Closing schools only had tiny impact on coronavirus spread but harms kids, study shows

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Researchers found school closures alone could reduce UK deaths during the Covid-19 outbreak by as little as 2 per cent.

The study suggests schools closing may not have made a big difference

But the University College London experts warn the costs are “high”, with children’s health and education damaged and family finances hit.

They reviewed 16 studies on the impact of school closures and other social distancing measures in previous epidemics.

They say schools will need to consider how they can protect pupils when they reopen – perhaps staggering start and break times.

Nine in ten students worldwide – more than 1.5billion youngsters – are currently out of school because of coronavirus.

Study leader Prof Russell Viner said: “We know from previous studies that school closures are likely to have the greatest effect if the virus has low transmissibility and attack rates are higher in children. This is the opposite of Covid-19.

“Data on the benefit of school closures in the COVID-19 outbreak is limited but what we know shows that their impact is likely to be only small compared to other infection control measures such as case isolation and is only effective when other social isolating measures are adhered to.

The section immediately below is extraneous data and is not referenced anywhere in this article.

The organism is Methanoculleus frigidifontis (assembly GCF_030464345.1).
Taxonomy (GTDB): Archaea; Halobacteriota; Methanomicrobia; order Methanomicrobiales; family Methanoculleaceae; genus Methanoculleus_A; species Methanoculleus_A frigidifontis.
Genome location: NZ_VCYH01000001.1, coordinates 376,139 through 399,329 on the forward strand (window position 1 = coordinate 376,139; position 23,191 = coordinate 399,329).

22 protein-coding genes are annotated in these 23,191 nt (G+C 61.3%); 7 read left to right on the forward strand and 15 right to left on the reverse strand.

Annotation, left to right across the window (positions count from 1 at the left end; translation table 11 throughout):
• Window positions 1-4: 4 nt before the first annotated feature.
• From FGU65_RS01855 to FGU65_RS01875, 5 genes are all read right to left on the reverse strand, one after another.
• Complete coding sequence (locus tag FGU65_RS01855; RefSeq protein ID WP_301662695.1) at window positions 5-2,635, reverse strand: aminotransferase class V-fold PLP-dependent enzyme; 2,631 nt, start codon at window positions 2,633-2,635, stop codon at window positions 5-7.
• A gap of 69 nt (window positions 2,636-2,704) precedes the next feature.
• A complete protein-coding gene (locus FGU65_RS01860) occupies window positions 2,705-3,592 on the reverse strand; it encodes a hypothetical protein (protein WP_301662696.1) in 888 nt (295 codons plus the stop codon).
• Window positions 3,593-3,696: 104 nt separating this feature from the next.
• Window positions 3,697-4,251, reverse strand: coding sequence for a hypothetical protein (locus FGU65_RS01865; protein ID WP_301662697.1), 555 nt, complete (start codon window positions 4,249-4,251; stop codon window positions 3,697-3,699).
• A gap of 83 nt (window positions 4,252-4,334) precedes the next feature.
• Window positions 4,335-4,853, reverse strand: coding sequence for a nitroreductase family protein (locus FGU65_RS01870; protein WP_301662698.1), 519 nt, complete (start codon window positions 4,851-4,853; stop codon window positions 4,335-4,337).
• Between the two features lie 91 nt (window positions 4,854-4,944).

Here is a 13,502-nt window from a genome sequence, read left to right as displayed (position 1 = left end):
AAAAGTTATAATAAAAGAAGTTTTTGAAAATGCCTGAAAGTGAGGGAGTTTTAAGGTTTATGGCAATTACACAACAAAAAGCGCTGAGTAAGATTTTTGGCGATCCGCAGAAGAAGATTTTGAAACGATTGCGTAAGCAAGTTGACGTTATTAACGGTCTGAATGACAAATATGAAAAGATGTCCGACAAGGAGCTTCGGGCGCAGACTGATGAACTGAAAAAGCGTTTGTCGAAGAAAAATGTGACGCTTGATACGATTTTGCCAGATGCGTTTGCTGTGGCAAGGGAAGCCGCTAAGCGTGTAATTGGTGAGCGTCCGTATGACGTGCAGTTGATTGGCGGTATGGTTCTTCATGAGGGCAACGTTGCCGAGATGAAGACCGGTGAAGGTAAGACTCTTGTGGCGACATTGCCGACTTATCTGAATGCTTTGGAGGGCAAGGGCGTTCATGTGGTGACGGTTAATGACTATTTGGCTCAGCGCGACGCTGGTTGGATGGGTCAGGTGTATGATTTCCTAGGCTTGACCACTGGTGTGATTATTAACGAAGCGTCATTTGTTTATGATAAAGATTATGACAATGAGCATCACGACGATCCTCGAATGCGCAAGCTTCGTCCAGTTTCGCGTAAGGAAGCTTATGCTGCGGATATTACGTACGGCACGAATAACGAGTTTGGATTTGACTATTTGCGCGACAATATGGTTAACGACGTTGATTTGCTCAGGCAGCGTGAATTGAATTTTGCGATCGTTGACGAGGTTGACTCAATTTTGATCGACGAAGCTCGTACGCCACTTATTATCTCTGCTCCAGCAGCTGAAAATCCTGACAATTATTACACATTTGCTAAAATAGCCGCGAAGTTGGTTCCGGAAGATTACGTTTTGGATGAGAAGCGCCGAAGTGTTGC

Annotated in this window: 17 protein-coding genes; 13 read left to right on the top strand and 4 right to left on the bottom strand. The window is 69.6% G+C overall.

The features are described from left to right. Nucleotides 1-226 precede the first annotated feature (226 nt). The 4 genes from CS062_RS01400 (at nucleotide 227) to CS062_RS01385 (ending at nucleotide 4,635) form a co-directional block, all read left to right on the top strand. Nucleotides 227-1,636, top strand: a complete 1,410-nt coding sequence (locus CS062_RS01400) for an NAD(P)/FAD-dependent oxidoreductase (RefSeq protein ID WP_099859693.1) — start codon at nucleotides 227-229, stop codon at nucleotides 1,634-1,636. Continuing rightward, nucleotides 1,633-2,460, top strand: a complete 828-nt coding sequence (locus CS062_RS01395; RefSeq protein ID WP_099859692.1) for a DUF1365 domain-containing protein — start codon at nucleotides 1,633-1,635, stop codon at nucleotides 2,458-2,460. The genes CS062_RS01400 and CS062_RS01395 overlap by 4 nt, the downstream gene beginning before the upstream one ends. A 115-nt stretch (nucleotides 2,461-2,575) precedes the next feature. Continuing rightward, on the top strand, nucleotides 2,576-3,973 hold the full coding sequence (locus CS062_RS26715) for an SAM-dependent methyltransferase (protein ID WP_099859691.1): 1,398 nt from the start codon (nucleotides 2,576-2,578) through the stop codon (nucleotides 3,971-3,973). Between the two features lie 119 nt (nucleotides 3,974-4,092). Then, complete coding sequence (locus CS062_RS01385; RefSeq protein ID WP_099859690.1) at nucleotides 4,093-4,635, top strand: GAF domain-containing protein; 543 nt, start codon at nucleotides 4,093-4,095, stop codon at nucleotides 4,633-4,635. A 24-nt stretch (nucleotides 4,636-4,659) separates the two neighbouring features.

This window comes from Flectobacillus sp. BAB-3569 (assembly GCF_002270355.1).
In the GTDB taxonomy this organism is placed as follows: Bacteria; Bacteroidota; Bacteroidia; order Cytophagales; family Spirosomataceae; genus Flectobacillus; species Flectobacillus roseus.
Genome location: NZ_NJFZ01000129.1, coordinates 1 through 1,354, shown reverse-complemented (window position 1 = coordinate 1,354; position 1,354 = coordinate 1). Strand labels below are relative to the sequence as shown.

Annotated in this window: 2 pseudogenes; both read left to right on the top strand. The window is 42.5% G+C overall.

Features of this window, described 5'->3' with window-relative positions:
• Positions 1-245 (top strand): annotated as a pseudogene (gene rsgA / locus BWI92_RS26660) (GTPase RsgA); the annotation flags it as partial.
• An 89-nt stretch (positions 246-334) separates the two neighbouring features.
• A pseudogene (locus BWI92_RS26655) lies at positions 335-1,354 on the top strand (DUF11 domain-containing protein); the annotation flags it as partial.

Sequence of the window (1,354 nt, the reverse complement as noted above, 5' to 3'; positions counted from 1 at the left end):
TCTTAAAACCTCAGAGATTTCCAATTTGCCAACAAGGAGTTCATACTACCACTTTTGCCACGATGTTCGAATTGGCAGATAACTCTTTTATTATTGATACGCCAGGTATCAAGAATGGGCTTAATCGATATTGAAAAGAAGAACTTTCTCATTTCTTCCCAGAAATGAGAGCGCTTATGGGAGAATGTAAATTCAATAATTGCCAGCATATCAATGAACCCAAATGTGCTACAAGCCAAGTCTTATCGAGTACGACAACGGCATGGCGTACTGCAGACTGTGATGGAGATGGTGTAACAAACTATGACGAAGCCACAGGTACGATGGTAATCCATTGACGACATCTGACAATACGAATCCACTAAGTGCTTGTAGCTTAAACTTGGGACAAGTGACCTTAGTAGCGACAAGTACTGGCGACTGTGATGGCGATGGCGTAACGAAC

“Additionally, the costs of national school closures are high – children’s education is damaged and their mental health may suffer, family finances are affected, key workers may need to stay home to look after children and vulnerable children may suffer most.”

Prof Viner said policymakers need to be aware of the evidence when considering closures because of the “profound and long lasting effect” they will have on children.

He added: “Countries that have closed schools, such as the UK, have to now ask hard questions about when and how to open schools.

“Interventions in schools, such as closing playgrounds, keeping students in constant class groups/classrooms; increasing spacing between students in classes, reducing the school week and staggering school start and break times across years or classes, should be considered, if restrictive social distancing policies are to be implemented for long periods of time.”

Robert Halfon, chair of the Commons Education Committee, yesterday said he believes there will be staged reopenings of schools when the pandemic begins to ease.

The Tory MP said: “We are walking hand-grenades potentially at the moment in the way that we can spread this disease.

“And that is what lies I think behind the Government’s decision [to impose a lockdown]. I suspect that when things get better, we will be allowed out in stages.

“Vulnerable citizens will probably be told to stay at home and there will be staged openings of schools and restaurants and businesses.

“But the only thing we can do is follow the advice of the Chief Medical Officer and Chief Scientific Advisor.”

The review findings are published in the journal The Lancet Child & Adolescent Health.